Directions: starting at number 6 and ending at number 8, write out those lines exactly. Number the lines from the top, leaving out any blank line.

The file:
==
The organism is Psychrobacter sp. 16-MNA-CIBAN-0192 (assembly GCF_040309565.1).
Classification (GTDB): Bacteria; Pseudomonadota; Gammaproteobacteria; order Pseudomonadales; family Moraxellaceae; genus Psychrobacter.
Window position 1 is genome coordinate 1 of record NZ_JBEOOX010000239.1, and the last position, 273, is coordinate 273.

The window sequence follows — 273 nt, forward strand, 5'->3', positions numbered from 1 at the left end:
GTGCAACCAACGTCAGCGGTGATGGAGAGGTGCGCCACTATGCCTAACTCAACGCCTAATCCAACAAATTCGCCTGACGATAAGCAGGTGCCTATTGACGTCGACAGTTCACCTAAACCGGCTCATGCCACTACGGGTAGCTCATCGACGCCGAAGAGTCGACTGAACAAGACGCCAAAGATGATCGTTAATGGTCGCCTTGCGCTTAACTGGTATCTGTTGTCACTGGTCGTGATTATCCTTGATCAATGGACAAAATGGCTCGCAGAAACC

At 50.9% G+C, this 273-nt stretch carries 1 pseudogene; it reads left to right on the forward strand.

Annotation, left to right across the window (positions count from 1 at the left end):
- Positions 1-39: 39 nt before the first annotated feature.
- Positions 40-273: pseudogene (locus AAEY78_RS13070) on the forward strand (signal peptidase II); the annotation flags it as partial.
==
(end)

At 50.9% G+C, this 273-nt stretch carries 1 pseudogene; it reads left to right on the forward strand.

Annotation, left to right across the window (positions count from 1 at the left end):
- Positions 1-39: 39 nt before the first annotated feature.